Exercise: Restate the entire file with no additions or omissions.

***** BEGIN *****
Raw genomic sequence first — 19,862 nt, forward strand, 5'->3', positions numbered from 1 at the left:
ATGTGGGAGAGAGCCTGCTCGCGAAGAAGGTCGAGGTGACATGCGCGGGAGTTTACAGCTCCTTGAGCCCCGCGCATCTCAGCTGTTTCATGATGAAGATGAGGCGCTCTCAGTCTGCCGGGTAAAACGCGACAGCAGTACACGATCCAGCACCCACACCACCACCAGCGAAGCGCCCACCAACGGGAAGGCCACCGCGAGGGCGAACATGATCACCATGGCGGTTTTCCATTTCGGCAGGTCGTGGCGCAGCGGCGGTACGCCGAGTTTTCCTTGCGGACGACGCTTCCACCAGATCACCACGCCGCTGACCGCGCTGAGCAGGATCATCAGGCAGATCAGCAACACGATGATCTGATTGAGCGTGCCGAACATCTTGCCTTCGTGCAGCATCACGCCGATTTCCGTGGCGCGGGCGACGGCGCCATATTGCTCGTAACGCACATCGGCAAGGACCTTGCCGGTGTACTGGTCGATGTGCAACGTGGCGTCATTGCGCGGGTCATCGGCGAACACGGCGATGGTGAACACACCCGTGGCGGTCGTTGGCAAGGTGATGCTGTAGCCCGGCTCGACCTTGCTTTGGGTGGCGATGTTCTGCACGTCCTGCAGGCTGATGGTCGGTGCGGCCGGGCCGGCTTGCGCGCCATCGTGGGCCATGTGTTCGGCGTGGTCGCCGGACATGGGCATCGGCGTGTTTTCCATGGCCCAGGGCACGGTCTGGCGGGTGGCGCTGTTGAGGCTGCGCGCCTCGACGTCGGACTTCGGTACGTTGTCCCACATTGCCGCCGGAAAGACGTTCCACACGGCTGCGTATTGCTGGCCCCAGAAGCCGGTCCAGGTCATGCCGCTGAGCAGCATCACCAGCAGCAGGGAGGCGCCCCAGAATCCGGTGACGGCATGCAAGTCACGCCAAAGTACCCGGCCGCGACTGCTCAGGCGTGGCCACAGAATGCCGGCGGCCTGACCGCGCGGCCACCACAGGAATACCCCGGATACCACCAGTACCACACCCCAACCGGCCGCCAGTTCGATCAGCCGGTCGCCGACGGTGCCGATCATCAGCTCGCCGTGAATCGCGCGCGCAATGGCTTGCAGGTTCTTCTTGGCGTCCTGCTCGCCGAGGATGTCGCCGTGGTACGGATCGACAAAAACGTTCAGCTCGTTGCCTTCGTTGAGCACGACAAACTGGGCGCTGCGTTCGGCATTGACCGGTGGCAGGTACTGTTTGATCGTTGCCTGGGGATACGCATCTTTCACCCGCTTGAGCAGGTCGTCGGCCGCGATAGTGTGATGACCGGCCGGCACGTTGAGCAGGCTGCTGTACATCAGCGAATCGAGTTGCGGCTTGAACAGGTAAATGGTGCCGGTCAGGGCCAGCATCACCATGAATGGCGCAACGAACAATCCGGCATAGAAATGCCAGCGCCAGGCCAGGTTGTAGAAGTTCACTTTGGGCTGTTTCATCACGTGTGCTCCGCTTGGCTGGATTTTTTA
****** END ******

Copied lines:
Raw genomic sequence first — 19,862 nt, forward strand, 5'->3', positions numbered from 1 at the left:
ATGTGGGAGAGAGCCTGCTCGCGAAGAAGGTCGAGGTGACATGCGCGGGAGTTTACAGCTCCTTGAGCCCCGCGCATCTCAGCTGTTTCATGATGAAGATGAGGCGCTCTCAGTCTGCCGGGTAAAACGCGACAGCAGTACACGATCCAGCACCCACACCACCACCAGCGAAGCGCCCACCAACGGGAAGGCCACCGCGAGGGCGAACATGATCACCATGGCGGTTTTCCATTTCGGCAGGTCGTGGCGCAGCGGCGGTACGCCGAGTTTTCCTTGCGGACGACGCTTCCACCAGATCACCACGCCGCTGACCGCGCTGAGCAGGATCATCAGGCAGATCAGCAACACGATGATCTGATTGAGCGTGCCGAACATCTTGCCTTCGTGCAGCATCACGCCGATTTCCGTGGCGCGGGCGACGGCGCCATATTGCTCGTAACGCACATCGGCAAGGACCTTGCCGGTGTACTGGTCGATGTGCAACGTGGCGTCATTGCGCGGGTCATCGGCGAACACGGCGATGGTGAACACACCCGTGGCGGTCGTTGGCAAGGTGATGCTGTAGCCCGGCTCGACCTTGCTTTGGGTGGCGATGTTCTGCACGTCCTGCAGGCTGATGGTCGGTGCGGCCGGGCCGGCTTGCGCGCCATCGTGGGCCATGTGTTCGGCGTGGTCGCCGGACATGGGCATCGGCGTGTTTTCCATGGCCCAGGGCACGGTCTGGCGGGTGGCGCTGTTGAGGCTGCGCGCCTCGACGTCGGACTTCGGTACGTTGTCCCACATTGCCGCCGGAAAGACGTTCCACACGGCTGCGTATTGCTGGCCCCAGAAGCCGGTCCAGGTCATGCCGCTGAGCAGCATCACCAGCAGCAGGGAGGCGCCCCAGAATCCGGTGACGGCATGCAAGTCACGCCAAAGTACCCGGCCGCGACTGCTCAGGCGTGGCCACAGAATGCCGGCGGCCTGACCGCGCGGCCACCACAGGAATACCCCGGATACCACCAGTACCACACCCCAACCGGCCGCCAGTTCGATCAGCCGGTCGCCGACGGTGCCGATCATCAGCTCGCCGTGAATCGCGCGCGCAATGGCTTGCAGGTTCTTCTTGGCGTCCTGCTCGCCGAGGATGTCGCCGTGGTACGGATCGACAAAAACGTTCAGCTCGTTGCCTTCGTTGAGCACGACAAACTGGGCGCTGCGTTCGGCATTGACCGGTGGCAGGTACTGTTTGATCGTTGCCTGGGGATACGCATCTTTCACCCGCTTGAGCAGGTCGTCGGCCGCGATAGTGTGATGACCGGCCGGCACGTTGAGCAGGCTGCTGTACATCAGCGAATCGAGTTGCGGCTTGAACAGGTAAATGGTGCCGGTCAGGGCCAGCATCACCATGAATGGCGCAACGAACAATCCGGCATAGAAATGCCAGCGCCAGGCCAGGTTGTAGAAGTTCACTTTGGGCTGTTTCATCACGTGTGCTCCGCTTGGCTGGATTTTTTA